Definitely. At Thanksgiving, for example, I work with my cousin-in-law, Coby, who collects as a consumer, and we strategize together since there are 20 relatives who attend. From there, you have to have a mix of whites and reds for the people who only drink one or the other. Then he and I raid our cellars for six bottles each. He brings the richer, buttery whites and fuller-bodied reds to keep people who love those wines happy, and I select the crisp, minerally whites and lighter reds for the other contingent. It’s always my personal mission to get people to open their minds a little, but you still need to have a good mix.

When people bring a bottle to your parties, do you save it or serve it then and there?

One of the great things about being in wine country is that at any party, there’s always a wine table—everybody brings a bottle. You just ask, “Where’s the wine table?” as you show up, and you can always count on a lot of interesting wines to try. It’s like a wine potluck.

Sometimes it’s really nice to bring two bottles: One for them to stash and one to serve now.

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When winemakers get together, do you all try to impress each other with your fanciest wines?

It’s definitely not about impressing. It’s about representing—bringing a bottle that’s special in some way, to you.

I learned this one year that Daniel Johnnes, the organizer of La Paulée, (the famous annual Burgundy tasting event), gave us tickets to the gala dinner. Everyone brings a bottle, and I traded a bunch of my wine for a $1,000 bottle of 1989 Burgundy to bring. A wine writer sitting across from us had brought a $50 bottle of Chablis—but it was well picked out. It wasn’t about price, it was about being thoughtful. The wine was real, handmade with intention. It was every bit as legit as the $1,000 bottle we brought.

What’s the easiest pairing to provide an “aha!” moment?

Pinot Noir and salmon. Also Merlot and lamb. Some of those classics are classics for a reason.

More generally, though, wines with more acidity pair with more foods, so a lot of times the “aha” moment is when people taste a wine and think it’s a little tart at first—and then the food comes out. When they try the two together, all of a sudden it all comes to life.

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What is the safest, most crowd-pleasing wine to serve at or bring to a party?

Just bring your favorite, because someone else is going to like it, too. If not, then you can’t go wrong with a bottle of something sparkling, especially Champagne. But if you found something that you think is really cool and want other people to try, definitely bring that.

Spritzers in summer, mulled wine in winter: Yes, or ultimate party-foul?

All ok in my book. I love mulled wine, and I love spritzers. Here in Napa we have our annual Grape Grower banquet in the summer, and it’s 80 degrees and everyone’s pouring Cabernet. I put ice in mine to make it more refreshing.

Q+A: Wine Writer Karen MacNeil

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Formal wine education didn’t exist when you started out. How did you teach yourself?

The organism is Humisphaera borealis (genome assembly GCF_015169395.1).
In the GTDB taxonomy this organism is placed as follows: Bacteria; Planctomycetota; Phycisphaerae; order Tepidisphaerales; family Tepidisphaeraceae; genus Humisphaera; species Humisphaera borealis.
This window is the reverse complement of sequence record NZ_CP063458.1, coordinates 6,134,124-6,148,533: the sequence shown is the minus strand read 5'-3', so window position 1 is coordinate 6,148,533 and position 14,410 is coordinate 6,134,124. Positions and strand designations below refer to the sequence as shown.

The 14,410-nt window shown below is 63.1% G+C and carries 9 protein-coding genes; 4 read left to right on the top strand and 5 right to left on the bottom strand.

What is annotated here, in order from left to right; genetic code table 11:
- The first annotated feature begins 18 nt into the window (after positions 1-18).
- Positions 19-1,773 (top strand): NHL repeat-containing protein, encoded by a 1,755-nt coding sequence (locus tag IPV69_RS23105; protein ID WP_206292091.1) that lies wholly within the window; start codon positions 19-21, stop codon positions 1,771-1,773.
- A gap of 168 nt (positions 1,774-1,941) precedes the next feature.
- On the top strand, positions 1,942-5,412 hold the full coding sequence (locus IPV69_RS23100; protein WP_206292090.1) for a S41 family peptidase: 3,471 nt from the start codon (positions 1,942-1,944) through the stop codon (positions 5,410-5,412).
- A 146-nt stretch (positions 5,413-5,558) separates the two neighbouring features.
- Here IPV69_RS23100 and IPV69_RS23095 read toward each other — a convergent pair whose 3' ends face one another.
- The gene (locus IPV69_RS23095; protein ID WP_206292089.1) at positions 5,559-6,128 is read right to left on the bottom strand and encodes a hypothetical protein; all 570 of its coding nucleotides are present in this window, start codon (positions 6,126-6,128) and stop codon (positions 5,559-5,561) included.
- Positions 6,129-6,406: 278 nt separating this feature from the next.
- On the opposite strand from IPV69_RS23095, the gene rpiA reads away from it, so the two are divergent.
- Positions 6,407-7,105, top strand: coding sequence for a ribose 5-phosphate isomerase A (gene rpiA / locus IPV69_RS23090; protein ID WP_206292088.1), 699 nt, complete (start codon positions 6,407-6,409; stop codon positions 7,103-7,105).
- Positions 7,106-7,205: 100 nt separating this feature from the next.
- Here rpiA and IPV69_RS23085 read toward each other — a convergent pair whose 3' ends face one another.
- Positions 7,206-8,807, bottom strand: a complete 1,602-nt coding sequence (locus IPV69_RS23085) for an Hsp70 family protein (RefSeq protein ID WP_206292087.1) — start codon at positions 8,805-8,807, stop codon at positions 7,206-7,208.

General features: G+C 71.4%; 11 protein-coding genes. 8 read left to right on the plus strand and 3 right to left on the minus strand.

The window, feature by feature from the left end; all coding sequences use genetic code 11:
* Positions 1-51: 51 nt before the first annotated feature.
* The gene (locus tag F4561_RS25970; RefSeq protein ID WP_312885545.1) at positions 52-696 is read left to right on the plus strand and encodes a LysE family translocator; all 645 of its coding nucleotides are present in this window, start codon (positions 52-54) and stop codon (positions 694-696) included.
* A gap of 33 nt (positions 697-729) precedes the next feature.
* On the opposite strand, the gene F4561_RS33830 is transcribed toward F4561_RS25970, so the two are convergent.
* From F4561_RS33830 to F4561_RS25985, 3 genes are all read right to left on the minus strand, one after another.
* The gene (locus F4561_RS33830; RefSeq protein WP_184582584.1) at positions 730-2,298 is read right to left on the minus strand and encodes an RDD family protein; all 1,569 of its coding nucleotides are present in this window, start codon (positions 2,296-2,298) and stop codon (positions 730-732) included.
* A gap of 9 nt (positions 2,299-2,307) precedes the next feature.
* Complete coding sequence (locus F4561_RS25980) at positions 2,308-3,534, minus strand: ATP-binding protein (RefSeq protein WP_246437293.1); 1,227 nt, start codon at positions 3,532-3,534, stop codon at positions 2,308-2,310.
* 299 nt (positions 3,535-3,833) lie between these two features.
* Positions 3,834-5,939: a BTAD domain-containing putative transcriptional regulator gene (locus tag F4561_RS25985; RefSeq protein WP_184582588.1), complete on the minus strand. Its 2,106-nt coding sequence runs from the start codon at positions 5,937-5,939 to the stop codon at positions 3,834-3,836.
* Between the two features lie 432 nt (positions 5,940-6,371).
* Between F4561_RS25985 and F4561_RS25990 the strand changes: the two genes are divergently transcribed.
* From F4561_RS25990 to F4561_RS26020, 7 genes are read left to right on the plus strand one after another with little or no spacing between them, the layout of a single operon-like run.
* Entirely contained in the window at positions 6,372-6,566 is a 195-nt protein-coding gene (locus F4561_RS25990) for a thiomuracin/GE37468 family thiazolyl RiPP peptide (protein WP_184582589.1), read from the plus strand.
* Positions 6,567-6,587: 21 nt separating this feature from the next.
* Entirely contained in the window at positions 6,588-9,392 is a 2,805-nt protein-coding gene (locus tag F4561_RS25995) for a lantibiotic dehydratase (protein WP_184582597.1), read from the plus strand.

In the 1970s in New York, wine was a closed society. There were five men who controlled wine media, who wrote for every magazine in the US. Eventually, I was assertive enough to one of the five men, who said they would let me taste with them if I didn’t talk. I tasted with them for eight years, and I never said a thing. But I listened and started to piece things together.

What makes the The Wine Bible different from the other wine books available?

I wanted to have an American voice and viewpoint. That is, by nature, more casual. The wine books I learned on were really stripped down—there was very little history, culture, food and never anything funny. Mine was the first book to have sidebars about tangoing in Argentina, or the history of the French baguette or why the Italians never use spoons with pasta—asides that put wine in its rightful context and its place in that culture’s history, art and life. It made wine more understandable.

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At all levels, from newbies to sommeliers, what’s the consistent piece of advice you give students?

The best way to learn nothing about wine is to continue to drink only what you know you like. We tend to drink pretty narrowly—two or three varieties. That’s the equivalent of eating carrots and chicken for every meal the rest of your life. There are at least 5,000 grape varieties. At least 150 of those are widely available. So to be choosing between two or three any given night is kind of crazy.

What’s the most exciting thing you’ve ever seen a new wine drinker do?

I’ve taught thousands of people, and one of the things that always happens is someone cries. It hits them how deeply evocative of the earth wine is, how mysterious it is. You begin to understand why it was and is the beverage of religion. People have this oh-my-god moment, when they’re really emotionally moved, when their first instinct was purely hedonistic.

What do you tell students to help them get over wine’s intimidation factor? 

Wine is merely liquid flavor. At its core, that’s all it is. If you can go to a restaurant and understand if the burger tastes good or not, then you have all the brainpower you need to understand wine. The brain makes no distinction between solid and liquid flavor. As soon as I tell people that, they get it.

What’s your secret guilty-pleasure food-wine pairing? 

I could drink sparkling wine and eat potato chips all day long. I don’t even feel guilty about saying that. Salt and acid is the ultimate, all-time great pairing.